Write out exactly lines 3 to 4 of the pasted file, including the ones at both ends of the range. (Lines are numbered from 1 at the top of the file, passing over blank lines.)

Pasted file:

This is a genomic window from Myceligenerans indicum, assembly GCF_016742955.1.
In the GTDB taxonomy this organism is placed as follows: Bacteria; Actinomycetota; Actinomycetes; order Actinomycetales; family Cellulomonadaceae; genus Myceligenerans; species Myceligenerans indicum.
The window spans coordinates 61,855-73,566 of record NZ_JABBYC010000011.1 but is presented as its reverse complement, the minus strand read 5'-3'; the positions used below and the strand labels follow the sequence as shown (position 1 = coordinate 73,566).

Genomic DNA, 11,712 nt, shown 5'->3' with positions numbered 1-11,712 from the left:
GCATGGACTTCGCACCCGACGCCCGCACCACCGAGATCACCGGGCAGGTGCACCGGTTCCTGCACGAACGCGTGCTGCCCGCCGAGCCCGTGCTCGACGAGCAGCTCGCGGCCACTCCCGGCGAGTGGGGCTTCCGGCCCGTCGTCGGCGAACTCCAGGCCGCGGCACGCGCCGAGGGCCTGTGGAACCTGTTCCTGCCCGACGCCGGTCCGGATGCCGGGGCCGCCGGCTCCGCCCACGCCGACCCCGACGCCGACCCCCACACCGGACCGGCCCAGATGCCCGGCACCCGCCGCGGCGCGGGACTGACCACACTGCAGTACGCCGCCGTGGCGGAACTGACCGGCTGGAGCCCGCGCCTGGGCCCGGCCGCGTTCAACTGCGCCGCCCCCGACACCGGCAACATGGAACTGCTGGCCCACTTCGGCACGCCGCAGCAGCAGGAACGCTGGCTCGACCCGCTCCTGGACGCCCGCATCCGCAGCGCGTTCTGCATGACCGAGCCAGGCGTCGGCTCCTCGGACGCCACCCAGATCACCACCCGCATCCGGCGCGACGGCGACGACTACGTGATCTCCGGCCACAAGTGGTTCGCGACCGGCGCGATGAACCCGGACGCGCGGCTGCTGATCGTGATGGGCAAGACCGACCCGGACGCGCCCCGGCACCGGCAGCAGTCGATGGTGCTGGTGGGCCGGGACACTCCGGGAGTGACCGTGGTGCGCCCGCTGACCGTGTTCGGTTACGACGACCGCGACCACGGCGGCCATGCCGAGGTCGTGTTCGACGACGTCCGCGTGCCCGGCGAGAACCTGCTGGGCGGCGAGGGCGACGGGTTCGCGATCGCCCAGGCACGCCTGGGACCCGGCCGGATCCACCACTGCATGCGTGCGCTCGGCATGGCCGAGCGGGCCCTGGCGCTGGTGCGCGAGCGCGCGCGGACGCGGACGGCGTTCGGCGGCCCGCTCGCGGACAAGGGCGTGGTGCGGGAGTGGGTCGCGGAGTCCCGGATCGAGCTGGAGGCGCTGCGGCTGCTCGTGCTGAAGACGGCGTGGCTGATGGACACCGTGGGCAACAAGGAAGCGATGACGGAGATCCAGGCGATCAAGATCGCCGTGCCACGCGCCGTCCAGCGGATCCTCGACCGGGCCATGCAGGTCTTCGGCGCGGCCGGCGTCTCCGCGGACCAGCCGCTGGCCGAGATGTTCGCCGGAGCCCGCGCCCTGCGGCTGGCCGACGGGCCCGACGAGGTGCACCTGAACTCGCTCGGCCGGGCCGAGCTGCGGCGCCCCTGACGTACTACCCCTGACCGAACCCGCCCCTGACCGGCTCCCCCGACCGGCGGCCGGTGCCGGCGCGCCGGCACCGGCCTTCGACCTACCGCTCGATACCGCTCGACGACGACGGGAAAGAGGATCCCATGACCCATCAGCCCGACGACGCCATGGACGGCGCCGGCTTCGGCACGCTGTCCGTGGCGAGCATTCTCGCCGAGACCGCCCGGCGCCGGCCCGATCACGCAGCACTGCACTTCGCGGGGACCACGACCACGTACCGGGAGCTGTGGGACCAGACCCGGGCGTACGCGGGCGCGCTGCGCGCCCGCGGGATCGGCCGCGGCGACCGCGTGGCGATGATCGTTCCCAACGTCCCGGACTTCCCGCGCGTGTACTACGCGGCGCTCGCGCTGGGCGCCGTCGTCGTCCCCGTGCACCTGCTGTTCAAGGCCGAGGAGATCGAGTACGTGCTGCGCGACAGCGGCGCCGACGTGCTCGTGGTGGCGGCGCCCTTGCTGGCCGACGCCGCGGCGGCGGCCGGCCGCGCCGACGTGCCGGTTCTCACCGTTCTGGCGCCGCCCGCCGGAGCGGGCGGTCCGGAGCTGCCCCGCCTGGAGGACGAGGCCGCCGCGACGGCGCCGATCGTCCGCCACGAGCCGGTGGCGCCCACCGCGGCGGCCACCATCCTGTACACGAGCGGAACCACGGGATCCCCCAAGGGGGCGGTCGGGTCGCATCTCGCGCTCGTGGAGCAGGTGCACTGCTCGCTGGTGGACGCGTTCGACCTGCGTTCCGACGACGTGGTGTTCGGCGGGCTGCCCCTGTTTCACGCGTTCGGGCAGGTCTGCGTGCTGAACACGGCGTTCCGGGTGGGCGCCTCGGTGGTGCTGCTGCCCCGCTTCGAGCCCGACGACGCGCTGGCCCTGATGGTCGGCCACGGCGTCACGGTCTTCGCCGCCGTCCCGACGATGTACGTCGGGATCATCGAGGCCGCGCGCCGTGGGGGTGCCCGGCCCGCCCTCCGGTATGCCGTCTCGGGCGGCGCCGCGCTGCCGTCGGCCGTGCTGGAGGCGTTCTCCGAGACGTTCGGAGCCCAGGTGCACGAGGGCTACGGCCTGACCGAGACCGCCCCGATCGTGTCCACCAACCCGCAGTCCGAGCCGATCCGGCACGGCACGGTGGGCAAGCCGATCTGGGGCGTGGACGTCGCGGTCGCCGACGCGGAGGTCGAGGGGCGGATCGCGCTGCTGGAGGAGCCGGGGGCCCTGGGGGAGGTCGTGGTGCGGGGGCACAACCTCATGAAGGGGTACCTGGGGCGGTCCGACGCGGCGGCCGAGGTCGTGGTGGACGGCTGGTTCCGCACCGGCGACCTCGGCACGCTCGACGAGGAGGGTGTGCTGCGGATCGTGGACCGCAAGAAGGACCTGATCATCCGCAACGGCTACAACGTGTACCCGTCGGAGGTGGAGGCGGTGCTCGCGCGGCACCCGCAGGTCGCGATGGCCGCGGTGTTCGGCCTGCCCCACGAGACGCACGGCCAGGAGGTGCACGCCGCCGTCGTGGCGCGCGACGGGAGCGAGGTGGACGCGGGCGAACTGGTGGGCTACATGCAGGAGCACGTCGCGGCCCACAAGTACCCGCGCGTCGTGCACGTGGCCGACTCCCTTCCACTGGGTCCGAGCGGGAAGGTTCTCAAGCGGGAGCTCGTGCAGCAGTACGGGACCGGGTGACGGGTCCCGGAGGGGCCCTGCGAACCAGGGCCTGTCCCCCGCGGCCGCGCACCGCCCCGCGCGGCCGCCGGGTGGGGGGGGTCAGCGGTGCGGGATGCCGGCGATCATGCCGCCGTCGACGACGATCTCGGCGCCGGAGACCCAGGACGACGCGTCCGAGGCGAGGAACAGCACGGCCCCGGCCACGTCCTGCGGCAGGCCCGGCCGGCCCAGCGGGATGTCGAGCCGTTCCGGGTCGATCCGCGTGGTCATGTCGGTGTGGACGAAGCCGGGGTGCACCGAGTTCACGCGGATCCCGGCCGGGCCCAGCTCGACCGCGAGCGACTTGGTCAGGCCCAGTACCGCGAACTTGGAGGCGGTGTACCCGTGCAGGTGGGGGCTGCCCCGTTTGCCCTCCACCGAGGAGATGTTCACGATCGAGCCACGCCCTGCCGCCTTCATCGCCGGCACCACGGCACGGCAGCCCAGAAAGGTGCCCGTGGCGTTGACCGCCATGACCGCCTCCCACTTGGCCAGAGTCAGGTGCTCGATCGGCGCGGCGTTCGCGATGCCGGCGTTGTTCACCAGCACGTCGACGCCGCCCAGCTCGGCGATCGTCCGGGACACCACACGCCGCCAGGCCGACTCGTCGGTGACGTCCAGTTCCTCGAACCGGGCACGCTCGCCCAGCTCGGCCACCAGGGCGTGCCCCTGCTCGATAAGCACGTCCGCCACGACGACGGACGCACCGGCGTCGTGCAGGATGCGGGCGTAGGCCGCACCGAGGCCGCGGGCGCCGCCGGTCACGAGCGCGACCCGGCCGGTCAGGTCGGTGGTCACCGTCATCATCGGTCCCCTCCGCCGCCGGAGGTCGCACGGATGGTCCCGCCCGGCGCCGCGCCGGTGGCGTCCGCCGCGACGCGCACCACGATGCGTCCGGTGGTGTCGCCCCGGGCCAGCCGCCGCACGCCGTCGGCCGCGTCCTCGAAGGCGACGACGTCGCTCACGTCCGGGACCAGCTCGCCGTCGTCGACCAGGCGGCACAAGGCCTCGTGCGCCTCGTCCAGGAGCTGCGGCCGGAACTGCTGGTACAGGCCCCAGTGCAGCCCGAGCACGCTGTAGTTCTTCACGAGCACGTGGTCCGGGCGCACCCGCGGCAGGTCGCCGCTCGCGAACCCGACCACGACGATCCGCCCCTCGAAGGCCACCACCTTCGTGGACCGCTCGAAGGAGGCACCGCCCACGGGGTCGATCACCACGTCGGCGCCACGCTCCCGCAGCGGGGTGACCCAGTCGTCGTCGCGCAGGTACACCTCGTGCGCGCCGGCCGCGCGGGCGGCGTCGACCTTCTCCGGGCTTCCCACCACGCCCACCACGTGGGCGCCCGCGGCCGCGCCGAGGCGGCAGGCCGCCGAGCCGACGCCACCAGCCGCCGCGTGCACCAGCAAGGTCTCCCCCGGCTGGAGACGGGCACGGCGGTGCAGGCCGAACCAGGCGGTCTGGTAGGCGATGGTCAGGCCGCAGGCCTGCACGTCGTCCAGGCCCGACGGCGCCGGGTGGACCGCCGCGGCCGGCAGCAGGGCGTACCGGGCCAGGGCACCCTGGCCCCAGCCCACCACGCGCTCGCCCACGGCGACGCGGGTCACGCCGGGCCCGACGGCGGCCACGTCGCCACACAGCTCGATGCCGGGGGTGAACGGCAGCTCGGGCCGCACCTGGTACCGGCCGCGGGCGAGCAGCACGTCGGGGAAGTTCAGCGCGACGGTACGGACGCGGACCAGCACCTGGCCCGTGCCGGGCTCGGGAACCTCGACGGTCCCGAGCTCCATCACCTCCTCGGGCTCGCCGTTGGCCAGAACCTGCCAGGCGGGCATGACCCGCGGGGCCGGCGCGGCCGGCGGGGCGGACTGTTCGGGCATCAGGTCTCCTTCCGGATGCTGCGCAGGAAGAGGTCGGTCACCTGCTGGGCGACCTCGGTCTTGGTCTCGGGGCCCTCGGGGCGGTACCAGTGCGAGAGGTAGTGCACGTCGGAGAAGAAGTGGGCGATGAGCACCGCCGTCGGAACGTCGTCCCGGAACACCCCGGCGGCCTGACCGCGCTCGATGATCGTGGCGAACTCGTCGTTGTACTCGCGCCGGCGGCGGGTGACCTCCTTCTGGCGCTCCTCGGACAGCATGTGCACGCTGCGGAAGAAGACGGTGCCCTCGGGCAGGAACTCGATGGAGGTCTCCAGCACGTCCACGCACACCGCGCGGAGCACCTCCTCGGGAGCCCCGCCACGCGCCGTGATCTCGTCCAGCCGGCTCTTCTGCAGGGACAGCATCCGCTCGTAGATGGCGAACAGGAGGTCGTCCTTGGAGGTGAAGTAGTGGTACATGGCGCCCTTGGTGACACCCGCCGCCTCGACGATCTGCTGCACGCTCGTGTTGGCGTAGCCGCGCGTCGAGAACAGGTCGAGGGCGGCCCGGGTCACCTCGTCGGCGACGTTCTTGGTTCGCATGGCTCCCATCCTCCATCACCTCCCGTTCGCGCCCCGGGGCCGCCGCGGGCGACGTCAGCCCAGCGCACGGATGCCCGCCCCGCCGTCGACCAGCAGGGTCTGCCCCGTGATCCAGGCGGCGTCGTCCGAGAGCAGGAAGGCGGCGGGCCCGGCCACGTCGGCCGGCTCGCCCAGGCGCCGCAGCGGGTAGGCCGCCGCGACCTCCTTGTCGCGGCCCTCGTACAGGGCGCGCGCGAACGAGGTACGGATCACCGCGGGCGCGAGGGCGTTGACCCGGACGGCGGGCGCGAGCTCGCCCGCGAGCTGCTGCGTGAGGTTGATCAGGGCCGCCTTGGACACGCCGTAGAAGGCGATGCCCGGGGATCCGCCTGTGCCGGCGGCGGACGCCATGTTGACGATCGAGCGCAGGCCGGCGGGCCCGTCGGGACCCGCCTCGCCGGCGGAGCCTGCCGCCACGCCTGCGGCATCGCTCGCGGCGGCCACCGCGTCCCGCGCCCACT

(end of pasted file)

The window spans coordinates 61,855-73,566 of record NZ_JABBYC010000011.1 but is presented as its reverse complement, the minus strand read 5'-3'; the positions used below and the strand labels follow the sequence as shown (position 1 = coordinate 73,566).

Genomic DNA, 11,712 nt, shown 5'->3' with positions numbered 1-11,712 from the left: